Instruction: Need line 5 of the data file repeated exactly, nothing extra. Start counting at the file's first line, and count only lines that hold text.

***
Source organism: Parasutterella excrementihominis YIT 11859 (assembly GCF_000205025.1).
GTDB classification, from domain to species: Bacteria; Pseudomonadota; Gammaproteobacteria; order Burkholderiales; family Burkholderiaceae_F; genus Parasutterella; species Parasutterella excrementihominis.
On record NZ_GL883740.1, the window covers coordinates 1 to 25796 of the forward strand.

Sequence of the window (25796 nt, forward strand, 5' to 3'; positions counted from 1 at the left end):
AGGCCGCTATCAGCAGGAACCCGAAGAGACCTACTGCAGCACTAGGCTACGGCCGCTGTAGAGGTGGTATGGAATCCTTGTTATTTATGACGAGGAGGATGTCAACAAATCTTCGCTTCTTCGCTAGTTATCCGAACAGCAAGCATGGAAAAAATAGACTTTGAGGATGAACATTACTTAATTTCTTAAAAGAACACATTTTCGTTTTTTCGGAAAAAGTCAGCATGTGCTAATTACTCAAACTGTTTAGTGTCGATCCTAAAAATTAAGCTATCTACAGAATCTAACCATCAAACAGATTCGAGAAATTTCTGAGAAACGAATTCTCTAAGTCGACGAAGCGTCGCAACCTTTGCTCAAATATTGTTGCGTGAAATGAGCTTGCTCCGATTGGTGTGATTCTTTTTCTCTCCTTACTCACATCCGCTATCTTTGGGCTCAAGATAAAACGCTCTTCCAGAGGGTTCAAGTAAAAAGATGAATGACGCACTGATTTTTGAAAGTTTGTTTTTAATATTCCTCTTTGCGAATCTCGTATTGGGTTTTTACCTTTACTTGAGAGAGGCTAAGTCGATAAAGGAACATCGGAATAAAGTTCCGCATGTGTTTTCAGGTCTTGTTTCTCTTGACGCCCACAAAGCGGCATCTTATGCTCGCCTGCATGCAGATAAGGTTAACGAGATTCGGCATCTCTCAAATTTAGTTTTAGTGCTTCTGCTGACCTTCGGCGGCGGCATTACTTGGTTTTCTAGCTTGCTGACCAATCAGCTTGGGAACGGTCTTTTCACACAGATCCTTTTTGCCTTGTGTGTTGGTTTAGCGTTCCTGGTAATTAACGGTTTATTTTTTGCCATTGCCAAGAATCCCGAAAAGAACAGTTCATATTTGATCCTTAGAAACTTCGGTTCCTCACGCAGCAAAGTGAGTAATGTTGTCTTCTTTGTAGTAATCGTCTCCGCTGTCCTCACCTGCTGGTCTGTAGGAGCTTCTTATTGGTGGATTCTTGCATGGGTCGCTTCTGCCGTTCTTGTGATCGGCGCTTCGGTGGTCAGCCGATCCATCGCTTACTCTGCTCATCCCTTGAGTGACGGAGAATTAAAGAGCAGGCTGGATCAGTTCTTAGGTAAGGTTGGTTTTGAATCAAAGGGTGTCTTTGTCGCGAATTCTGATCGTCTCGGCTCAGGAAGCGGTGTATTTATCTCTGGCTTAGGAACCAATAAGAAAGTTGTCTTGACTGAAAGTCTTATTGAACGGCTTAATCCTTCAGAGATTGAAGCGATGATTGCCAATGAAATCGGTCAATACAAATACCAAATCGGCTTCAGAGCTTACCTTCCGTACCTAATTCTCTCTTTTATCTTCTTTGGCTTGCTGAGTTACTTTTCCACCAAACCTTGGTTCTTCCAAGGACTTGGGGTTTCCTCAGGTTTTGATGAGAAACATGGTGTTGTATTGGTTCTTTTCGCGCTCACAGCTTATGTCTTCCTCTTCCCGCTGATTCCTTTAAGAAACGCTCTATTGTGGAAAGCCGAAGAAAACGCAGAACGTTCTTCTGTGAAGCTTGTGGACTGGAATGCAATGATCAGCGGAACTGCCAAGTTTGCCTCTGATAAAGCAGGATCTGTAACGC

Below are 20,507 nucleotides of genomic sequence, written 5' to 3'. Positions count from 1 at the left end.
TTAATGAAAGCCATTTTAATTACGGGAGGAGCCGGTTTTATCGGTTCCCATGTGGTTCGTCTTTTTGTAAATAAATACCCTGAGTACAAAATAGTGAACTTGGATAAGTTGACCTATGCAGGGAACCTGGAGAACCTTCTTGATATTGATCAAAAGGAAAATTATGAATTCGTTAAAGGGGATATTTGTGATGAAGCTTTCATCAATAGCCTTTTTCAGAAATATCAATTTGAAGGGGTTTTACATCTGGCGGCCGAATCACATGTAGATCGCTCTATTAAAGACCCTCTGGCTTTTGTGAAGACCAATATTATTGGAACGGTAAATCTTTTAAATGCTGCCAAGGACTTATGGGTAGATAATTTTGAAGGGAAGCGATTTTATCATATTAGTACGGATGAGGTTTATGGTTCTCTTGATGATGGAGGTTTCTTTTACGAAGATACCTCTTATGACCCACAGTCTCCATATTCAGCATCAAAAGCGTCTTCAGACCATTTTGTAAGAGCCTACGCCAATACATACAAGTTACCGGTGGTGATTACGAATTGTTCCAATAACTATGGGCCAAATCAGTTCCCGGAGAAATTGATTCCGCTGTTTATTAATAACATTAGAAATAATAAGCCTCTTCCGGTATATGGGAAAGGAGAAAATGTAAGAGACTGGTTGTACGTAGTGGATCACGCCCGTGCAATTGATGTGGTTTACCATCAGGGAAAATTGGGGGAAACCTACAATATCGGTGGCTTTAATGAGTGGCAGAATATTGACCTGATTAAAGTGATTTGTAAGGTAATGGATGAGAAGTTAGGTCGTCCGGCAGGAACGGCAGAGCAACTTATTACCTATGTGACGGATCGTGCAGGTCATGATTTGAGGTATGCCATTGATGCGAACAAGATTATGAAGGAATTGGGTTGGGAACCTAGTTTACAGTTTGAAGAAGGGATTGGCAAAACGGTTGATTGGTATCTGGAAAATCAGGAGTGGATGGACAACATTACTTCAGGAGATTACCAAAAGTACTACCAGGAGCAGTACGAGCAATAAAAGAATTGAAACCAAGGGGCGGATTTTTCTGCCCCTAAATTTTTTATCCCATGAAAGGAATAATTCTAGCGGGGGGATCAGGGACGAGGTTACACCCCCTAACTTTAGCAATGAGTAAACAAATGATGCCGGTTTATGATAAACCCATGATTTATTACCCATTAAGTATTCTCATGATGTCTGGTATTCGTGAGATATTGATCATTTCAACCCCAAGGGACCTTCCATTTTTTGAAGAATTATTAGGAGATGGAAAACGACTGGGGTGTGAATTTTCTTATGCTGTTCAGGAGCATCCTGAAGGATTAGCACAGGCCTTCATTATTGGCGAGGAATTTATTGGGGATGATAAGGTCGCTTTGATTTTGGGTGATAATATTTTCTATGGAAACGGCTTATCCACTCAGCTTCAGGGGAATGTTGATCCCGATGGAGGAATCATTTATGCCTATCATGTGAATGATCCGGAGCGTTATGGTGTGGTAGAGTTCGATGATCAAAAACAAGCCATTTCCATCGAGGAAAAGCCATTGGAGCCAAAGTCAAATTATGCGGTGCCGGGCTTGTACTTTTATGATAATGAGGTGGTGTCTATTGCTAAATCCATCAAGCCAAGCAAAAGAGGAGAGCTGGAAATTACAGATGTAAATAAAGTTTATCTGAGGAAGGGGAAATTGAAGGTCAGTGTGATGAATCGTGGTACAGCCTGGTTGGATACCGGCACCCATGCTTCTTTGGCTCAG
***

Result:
AGGCCGCTATCAGCAGGAACCCGAAGAGACCTACTGCAGCACTAGGCTACGGCCGCTGTAGAGGTGGTATGGAATCCTTGTTATTTATGACGAGGAGGATGTCAACAAATCTTCGCTTCTTCGCTAGTTATCCGAACAGCAAGCATGGAAAAAATAGACTTTGAGGATGAACATTACTTAATTTCTTAAAAGAACACATTTTCGTTTTTTCGGAAAAAGTCAGCATGTGCTAATTACTCAAACTGTTTAGTGTCGATCCTAAAAATTAAGCTATCTACAGAATCTAACCATCAAACAGATTCGAGAAATTTCTGAGAAACGAATTCTCTAAGTCGACGAAGCGTCGCAACCTTTGCTCAAATATTGTTGCGTGAAATGAGCTTGCTCCGATTGGTGTGATTCTTTTTCTCTCCTTACTCACATCCGCTATCTTTGGGCTCAAGATAAAACGCTCTTCCAGAGGGTTCAAGTAAAAAGATGAATGACGCACTGATTTTTGAAAGTTTGTTTTTAATATTCCTCTTTGCGAATCTCGTATTGGGTTTTTACCTTTACTTGAGAGAGGCTAAGTCGATAAAGGAACATCGGAATAAAGTTCCGCATGTGTTTTCAGGTCTTGTTTCTCTTGACGCCCACAAAGCGGCATCTTATGCTCGCCTGCATGCAGATAAGGTTAACGAGATTCGGCATCTCTCAAATTTAGTTTTAGTGCTTCTGCTGACCTTCGGCGGCGGCATTACTTGGTTTTCTAGCTTGCTGACCAATCAGCTTGGGAACGGTCTTTTCACACAGATCCTTTTTGCCTTGTGTGTTGGTTTAGCGTTCCTGGTAATTAACGGTTTATTTTTTGCCATTGCCAAGAATCCCGAAAAGAACAGTTCATATTTGATCCTTAGAAACTTCGGTTCCTCACGCAGCAAAGTGAGTAATGTTGTCTTCTTTGTAGTAATCGTCTCCGCTGTCCTCACCTGCTGGTCTGTAGGAGCTTCTTATTGGTGGATTCTTGCATGGGTCGCTTCTGCCGTTCTTGTGATCGGCGCTTCGGTGGTCAGCCGATCCATCGCTTACTCTGCTCATCCCTTGAGTGACGGAGAATTAAAGAGCAGGCTGGATCAGTTCTTAGGTAAGGTTGGTTTTGAATCAAAGGGTGTCTTTGTCGCGAATTCTGATCGTCTCGGCTCAGGAAGCGGTGTATTTATCTCTGGCTTAGGAACCAATAAGAAAGTTGTCTTGACTGAAAGTCTTATTGAACGGCTTAATCCTTCAGAGATTGAAGCGATGATTGCCAATGAAATCGGTCAATACAAATACCAAATCGGCTTCAGAGCTTACCTTCCGTACCTAATTCTCTCTTTTATCTTCTTTGGCTTGCTGAGTTACTTTTCCACCAAACCTTGGTTCTTCCAAGGACTTGGGGTTTCCTCAGGTTTTGATGAGAAACATGGTGTTGTATTGGTTCTTTTCGCGCTCACAGCTTATGTCTTCCTCTTCCCGCTGATTCCTTTAAGAAACGCTCTATTGTGGAAAGCCGAAGAAAACGCAGAACGTTCTTCTGTGAAGCTTGTGGACTGGAATGCAATGATCAGCGGAACTGCCAAGTTTGCCTCTGATAAAGCAGGATCTGTAACGC